The New Poor Law (Chronology of European History)
Article abstract: Parliament’s passage of the New Poor Law represents the culmination of fifty years of experimentation in poor relief, seeking to make relief more stringent, more centralized, and more in tune with a capitalist labor market.
Summary of Event
England’s first Poor Laws for poor relief dated from the Reformation period and were based on parish support. The spirit and application had varied, as had the degree of central control. Some parishes treated the poor in a humanitarian way, while others were harsh. The Industrial Revolution and the Napoleonic Wars had caused serious economic problems for England’s poor. The plight of the agricultural laborers had become desperate by the late 1790’s because of low wages caused by general agricultural distress.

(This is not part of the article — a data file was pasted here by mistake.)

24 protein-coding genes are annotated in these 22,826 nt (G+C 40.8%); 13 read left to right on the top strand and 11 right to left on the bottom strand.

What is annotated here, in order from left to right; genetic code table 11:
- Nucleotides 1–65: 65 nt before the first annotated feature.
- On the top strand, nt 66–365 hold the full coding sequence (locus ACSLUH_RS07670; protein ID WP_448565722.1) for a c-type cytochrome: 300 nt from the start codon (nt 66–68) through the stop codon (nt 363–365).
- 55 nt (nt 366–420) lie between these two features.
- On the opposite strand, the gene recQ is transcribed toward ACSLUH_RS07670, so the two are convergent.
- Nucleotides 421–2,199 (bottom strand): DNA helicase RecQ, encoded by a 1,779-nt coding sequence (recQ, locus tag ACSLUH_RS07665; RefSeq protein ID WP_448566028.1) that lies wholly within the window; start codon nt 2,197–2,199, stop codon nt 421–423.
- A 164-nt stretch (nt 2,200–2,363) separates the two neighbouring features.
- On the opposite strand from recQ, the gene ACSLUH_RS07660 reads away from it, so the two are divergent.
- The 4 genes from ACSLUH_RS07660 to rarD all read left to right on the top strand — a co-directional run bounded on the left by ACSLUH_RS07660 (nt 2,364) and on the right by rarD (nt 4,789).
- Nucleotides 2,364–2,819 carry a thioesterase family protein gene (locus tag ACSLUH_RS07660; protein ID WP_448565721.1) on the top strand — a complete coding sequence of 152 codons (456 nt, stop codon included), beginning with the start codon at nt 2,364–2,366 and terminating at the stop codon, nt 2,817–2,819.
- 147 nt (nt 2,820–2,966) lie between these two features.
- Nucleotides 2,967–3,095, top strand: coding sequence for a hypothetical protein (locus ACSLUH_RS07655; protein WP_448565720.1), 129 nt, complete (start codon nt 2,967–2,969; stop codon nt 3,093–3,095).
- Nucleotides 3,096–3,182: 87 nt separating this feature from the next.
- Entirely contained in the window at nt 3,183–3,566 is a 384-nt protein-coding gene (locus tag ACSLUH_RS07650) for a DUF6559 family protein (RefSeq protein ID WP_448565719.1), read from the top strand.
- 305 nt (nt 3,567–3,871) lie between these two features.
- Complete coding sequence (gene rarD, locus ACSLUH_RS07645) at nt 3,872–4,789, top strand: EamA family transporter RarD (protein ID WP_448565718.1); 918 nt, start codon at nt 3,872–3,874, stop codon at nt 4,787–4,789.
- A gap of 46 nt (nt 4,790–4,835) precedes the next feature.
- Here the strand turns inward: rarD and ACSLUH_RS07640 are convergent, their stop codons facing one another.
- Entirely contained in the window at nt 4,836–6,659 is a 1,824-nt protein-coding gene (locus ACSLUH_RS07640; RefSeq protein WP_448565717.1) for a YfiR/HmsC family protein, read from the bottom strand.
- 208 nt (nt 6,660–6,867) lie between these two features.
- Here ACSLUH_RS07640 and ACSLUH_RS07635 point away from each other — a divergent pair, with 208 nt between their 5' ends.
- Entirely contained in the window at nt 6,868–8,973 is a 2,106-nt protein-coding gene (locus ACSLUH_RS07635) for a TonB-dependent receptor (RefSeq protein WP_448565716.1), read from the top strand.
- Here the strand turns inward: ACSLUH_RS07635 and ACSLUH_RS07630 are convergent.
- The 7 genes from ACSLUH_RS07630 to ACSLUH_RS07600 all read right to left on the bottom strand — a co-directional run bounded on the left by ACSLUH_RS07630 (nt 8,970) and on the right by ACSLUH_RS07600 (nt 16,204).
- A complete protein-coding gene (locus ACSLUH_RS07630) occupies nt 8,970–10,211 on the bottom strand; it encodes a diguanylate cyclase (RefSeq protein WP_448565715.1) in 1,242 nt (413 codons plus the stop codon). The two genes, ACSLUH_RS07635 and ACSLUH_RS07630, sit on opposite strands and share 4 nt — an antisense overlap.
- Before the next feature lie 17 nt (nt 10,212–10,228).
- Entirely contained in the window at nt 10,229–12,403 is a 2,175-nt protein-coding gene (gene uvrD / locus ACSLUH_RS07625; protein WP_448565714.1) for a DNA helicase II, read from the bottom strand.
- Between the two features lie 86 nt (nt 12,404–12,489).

This situation resulted in the humanitarian but unsound “Speenhamland system,” which supplemented the wages from the taxes in order to maintain a living wage for workers. The Speenhamland system was most common in the rural parishes of the south, but on occasion periodic unemployment in industrial districts also required extensive expenditures. The speenhamland system led to a number of serious problems and abuses such as the growth of pauperism, idleness, illegitimacy, and general demoralization of character. It also subsidized farmers who only hired laborers on relief since they could then pay them lower wages. The system encouraged...
(The entire section is 1942 words.)
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